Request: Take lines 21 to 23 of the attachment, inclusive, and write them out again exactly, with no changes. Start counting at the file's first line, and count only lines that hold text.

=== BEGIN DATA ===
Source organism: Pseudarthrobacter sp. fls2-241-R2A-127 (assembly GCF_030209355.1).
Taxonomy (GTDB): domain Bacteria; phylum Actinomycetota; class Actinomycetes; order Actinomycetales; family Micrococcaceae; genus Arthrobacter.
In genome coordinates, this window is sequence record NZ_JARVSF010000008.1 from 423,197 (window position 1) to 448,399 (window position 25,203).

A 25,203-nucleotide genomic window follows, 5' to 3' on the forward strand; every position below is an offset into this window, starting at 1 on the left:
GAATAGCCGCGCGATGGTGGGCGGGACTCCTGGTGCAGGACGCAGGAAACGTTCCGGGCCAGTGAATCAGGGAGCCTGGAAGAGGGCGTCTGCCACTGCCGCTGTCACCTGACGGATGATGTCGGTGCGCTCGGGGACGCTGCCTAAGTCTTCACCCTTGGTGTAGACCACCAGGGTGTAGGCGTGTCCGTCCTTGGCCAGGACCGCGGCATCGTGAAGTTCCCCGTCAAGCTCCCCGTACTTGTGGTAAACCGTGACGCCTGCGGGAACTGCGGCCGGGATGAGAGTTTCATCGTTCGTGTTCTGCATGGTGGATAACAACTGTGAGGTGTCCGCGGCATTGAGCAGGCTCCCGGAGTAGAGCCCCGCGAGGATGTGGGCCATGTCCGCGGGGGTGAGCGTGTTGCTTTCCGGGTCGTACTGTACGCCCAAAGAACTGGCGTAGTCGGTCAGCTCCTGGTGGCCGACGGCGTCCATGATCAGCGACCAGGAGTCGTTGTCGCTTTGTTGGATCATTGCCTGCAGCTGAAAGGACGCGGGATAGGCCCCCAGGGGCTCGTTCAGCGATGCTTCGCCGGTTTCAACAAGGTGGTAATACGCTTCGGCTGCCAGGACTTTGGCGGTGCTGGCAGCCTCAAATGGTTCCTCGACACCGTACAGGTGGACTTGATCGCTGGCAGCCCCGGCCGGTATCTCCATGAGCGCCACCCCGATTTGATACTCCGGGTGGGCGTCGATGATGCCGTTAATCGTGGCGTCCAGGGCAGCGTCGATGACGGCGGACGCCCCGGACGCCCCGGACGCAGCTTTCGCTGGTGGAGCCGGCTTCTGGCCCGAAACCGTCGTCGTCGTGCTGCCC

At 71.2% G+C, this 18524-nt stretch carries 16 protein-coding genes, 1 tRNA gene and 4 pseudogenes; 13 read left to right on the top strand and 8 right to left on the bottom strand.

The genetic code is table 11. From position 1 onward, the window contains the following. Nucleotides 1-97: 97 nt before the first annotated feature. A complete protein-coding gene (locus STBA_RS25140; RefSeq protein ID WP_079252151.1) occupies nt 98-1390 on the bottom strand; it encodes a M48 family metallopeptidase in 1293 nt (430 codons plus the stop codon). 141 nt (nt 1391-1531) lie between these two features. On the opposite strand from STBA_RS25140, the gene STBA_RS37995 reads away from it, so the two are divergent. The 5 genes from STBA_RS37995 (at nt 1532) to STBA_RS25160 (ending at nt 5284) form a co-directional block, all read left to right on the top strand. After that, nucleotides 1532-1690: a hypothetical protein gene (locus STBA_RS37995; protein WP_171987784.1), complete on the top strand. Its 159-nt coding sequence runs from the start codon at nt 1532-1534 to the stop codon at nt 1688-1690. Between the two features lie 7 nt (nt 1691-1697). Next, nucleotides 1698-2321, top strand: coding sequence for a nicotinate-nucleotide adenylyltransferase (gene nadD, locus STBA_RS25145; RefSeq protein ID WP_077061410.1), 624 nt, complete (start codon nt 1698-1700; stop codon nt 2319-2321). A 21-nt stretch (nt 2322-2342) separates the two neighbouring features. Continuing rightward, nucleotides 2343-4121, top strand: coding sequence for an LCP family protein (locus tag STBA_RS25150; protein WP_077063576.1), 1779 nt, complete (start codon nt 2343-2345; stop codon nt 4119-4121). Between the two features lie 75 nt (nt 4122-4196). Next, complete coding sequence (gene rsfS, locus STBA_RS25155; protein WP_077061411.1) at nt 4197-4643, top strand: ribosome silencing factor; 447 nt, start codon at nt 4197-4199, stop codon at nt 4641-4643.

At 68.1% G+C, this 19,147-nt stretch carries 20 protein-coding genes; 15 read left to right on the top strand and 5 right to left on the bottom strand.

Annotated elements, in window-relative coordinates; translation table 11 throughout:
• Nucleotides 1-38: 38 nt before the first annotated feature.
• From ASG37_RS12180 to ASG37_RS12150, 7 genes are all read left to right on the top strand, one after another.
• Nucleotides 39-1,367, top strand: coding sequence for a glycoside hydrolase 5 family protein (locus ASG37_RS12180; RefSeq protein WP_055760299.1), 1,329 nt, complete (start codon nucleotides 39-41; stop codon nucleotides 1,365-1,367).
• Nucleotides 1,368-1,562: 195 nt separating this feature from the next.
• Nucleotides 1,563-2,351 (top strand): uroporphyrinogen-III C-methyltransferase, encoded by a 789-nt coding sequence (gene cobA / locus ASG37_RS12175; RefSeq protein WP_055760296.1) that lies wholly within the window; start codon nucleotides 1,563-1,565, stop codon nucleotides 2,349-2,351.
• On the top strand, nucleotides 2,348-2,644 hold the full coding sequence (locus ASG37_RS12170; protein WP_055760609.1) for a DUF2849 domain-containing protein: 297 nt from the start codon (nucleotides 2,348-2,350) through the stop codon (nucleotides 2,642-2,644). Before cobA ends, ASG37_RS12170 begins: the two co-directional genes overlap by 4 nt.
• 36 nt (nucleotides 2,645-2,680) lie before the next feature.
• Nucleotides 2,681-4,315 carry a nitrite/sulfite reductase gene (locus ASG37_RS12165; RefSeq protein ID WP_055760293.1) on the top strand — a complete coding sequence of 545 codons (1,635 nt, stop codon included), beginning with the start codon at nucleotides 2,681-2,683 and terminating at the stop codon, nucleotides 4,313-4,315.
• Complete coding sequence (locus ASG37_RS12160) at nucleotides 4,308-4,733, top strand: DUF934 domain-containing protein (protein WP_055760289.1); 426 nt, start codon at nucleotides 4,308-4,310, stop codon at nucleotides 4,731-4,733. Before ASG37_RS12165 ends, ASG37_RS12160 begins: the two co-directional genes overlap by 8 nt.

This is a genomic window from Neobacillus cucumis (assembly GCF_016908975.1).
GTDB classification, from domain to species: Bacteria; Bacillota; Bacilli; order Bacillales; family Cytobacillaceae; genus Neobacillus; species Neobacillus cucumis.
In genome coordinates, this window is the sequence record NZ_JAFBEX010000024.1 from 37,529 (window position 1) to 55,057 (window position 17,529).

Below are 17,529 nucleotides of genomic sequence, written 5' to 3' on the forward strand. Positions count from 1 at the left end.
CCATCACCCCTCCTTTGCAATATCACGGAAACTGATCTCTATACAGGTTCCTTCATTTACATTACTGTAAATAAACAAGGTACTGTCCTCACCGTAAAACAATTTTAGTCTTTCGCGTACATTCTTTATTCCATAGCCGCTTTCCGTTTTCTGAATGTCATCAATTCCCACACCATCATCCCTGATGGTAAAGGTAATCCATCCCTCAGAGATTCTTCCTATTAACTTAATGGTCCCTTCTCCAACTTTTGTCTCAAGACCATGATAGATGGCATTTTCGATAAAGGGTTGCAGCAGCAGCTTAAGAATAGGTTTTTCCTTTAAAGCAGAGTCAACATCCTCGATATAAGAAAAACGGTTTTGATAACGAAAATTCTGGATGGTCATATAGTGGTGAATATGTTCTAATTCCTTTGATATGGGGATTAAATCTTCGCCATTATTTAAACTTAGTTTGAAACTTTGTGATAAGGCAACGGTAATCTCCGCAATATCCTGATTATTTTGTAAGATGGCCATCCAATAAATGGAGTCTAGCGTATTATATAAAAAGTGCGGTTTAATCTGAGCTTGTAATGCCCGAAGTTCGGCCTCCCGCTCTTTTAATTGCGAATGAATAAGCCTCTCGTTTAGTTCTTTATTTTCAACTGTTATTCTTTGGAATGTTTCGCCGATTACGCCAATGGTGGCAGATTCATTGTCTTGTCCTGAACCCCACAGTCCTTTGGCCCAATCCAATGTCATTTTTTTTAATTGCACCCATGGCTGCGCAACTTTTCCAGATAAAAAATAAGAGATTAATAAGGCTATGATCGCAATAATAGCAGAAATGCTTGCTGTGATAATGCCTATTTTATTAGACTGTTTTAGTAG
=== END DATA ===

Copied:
In genome coordinates, this window is the sequence record NZ_JAFBEX010000024.1 from 37,529 (window position 1) to 55,057 (window position 17,529).

Below are 17,529 nucleotides of genomic sequence, written 5' to 3' on the forward strand. Positions count from 1 at the left end.
CCATCACCCCTCCTTTGCAATATCACGGAAACTGATCTCTATACAGGTTCCTTCATTTACATTACTGTAAATAAACAAGGTACTGTCCTCACCGTAAAACAATTTTAGTCTTTCGCGTACATTCTTTATTCCATAGCCGCTTTCCGTTTTCTGAATGTCATCAATTCCCACACCATCATCCCTGATGGTAAAGGTAATCCATCCCTCAGAGATTCTTCCTATTAACTTAATGGTCCCTTCTCCAACTTTTGTCTCAAGACCATGATAGATGGCATTTTCGATAAAGGGTTGCAGCAGCAGCTTAAGAATAGGTTTTTCCTTTAAAGCAGAGTCAACATCCTCGATATAAGAAAAACGGTTTTGATAACGAAAATTCTGGATGGTCATATAGTGGTGAATATGTTCTAATTCCTTTGATATGGGGATTAAATCTTCGCCATTATTTAAACTTAGTTTGAAACTTTGTGATAAGGCAACGGTAATCTCCGCAATATCCTGATTATTTTGTAAGATGGCCATCCAATAAATGGAGTCTAGCGTATTATATAAAAAGTGCGGTTTAATCTGAGCTTGTAATGCCCGAAGTTCGGCCTCCCGCTCTTTTAATTGCGAATGAATAAGCCTCTCGTTTAGTTCTTTATTTTCAACTGTTATTCTTTGGAATGTTTCGCCGATTACGCCAATGGTGGCAGATTCATTGTCTTGTCCTGAACCCCACAGTCCTTTGGCCCAATCCAATGTCATTTTTTTTAATTGCACCCATGGCTGCGCAACTTTTCCAGATAAAAAATAAGAGATTAATAAGGCTATGATCGCAATAATAGCAGAAATGCTTGCTGTGATAATGCCTATTTTATTAGACTGTTTTAGTAG